"The best advice I ever got was to never worry about following the straight and narrow path in career, or in life. I always had a bit of rebellion in me when it came to working in the law.
I didn't go corporate – I took the winding route of becoming a barrister, with all the limitations of legal aid, working in the chaos of courts and prisons. My dad never stopped asking if I might like to give it all up for a nice corner office in a fancy law firm. But those law firm recruitment events we were all invited to at law school always gave me hives.
We were handed brochures with pictures of your entire life laid out in glossy print. Here's the gym you'll go to, here's your yet-to-be-born children's crèche, there's your retirement plan. It was the life we were all meant to want but I didn't relate.
So I took a few detours. To everyone's amused amazement, I even gave up my place in a nice chambers to go off and do a Masters in the UK. Not in a practical area like tax or contracts or even criminal law, but human rights. It's not the most lucrative, employable specialisation.
I lived in student flats for years after becoming a lawyer, so I could save and took unpaid jobs or short-term contract work with the UN in Africa and the Hague. It was all incredibly interesting but as everyone got ahead on the corporate ladder, fixing a mortgage and having big white weddings, I was still taking every adventuring opportunity that came my way. Finally, I came home and that's when the advice came in handy.
Months after moving back to do the settling down I thought I should do, I was offered a job in Cambodia to work as Assistant Prosecutor in the UN mission to the Khmer Rouge Tribunal. It was a prestigious appointment but it also meant moving, yet again, and taking up a job with no guaranteed longevity.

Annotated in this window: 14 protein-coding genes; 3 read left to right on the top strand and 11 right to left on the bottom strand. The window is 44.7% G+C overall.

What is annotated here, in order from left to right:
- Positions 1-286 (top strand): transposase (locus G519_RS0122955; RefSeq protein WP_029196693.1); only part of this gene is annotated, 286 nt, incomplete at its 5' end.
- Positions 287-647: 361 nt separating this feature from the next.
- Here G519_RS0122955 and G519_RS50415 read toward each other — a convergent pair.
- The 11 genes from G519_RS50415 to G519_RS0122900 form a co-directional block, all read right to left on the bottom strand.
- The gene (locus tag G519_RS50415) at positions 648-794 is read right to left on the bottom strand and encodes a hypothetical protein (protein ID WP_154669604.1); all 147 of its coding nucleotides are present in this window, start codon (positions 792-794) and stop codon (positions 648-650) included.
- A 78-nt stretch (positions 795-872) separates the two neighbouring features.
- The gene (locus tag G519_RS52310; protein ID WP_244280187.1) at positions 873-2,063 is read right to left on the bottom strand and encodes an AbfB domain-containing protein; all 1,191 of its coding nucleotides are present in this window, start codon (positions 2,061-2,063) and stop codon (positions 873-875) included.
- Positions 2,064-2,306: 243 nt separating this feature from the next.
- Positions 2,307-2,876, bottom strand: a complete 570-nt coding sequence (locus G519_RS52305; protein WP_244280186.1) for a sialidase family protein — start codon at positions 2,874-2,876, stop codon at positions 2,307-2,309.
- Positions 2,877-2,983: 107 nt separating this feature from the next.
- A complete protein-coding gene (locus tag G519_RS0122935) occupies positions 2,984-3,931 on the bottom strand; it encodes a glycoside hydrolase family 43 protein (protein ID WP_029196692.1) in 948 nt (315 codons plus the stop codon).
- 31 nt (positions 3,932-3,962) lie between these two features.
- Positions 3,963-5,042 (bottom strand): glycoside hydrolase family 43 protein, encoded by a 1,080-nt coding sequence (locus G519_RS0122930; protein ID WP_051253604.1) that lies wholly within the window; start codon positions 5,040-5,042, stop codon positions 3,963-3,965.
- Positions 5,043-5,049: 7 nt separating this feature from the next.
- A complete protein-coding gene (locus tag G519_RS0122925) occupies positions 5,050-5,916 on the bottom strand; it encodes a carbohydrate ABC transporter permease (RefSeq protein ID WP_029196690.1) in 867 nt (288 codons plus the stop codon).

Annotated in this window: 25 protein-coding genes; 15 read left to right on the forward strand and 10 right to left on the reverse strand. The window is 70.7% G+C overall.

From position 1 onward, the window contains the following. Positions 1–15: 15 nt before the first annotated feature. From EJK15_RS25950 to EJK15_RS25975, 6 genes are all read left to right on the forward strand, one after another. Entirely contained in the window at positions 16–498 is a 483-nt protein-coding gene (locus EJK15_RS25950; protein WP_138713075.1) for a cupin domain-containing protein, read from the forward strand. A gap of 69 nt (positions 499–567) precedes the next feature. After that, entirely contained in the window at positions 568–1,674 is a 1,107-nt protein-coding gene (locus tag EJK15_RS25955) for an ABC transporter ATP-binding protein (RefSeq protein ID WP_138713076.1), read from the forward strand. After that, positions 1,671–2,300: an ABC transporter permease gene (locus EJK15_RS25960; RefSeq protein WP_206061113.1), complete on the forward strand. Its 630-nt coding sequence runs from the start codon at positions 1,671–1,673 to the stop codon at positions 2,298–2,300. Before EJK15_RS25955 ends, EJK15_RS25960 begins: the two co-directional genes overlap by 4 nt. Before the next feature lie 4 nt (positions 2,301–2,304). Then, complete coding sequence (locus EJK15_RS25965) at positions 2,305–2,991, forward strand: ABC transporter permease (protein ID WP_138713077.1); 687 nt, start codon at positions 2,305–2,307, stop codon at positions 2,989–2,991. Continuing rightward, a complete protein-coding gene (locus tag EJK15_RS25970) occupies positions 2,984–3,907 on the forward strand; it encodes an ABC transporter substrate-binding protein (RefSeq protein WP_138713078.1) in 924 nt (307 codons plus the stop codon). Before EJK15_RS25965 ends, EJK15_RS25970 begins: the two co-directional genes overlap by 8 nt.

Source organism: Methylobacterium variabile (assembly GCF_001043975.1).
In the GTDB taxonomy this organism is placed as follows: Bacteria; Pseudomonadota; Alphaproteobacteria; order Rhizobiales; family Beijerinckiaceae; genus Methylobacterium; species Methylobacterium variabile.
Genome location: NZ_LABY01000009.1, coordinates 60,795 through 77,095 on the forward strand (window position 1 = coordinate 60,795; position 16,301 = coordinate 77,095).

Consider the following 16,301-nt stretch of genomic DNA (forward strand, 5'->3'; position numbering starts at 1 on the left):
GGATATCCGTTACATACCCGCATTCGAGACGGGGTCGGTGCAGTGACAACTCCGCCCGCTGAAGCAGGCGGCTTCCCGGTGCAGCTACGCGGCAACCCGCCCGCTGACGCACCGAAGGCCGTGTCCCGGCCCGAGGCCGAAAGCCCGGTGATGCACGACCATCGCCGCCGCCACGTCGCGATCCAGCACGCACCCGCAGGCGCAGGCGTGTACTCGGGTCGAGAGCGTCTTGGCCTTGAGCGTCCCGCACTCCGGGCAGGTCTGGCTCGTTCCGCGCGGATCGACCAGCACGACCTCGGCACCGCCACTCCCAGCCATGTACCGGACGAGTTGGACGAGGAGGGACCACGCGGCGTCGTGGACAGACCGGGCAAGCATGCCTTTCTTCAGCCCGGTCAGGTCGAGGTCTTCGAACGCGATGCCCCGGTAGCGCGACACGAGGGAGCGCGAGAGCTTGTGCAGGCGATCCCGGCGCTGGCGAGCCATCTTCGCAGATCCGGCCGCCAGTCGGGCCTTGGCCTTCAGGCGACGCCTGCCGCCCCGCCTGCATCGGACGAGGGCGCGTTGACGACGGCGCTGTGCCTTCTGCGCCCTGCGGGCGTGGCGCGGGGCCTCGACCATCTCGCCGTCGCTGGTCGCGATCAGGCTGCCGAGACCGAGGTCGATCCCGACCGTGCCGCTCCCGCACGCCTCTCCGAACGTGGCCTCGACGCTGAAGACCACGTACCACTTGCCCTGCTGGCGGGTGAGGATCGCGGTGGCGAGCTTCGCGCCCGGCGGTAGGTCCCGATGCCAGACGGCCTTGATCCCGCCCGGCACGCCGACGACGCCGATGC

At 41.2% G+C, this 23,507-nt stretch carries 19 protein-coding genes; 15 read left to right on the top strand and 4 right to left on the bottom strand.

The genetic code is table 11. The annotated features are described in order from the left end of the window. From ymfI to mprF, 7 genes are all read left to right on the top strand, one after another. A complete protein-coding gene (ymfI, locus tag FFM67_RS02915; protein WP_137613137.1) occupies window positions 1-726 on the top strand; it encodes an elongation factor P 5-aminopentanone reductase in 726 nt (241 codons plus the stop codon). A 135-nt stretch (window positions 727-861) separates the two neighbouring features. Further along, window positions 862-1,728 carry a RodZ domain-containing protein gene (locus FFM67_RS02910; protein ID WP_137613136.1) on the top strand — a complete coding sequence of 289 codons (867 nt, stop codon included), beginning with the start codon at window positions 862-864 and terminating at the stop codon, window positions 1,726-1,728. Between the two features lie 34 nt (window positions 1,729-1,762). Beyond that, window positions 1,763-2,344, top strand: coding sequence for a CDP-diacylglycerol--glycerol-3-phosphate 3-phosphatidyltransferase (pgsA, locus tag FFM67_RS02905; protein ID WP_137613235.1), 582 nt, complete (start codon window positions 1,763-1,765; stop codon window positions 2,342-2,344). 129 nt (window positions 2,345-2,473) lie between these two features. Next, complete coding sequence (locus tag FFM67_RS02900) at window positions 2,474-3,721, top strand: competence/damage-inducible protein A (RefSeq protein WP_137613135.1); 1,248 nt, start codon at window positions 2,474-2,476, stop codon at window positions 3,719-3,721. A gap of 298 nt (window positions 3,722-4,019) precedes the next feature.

I felt like maybe I had had my folly, so I should just do what 'normal' people do and start saving for a house and looking to get married – mostly, get back to climbing that safe career ladder.
Luckily, I talked this all through with my friend Kate, who herself had dropped out of the law to do a PhD in political science. I remember she calmly listened to my panicky rant, put down her cup of tea, and asked, 'But can you think of anyone whose work or life you really covet, who you think is really amazing, dead or alive, who took the straight path they were meant to take?' and there was my answer.
I moved to Cambodia. I got to live in the most incredible country I have ever been to. I met some of my best friends in the world. I got to prosecute for the first time ever. Eventually I got to move back when I was ready, and a couple of years later I dropped out of law into the wild world of politics. No regrets."
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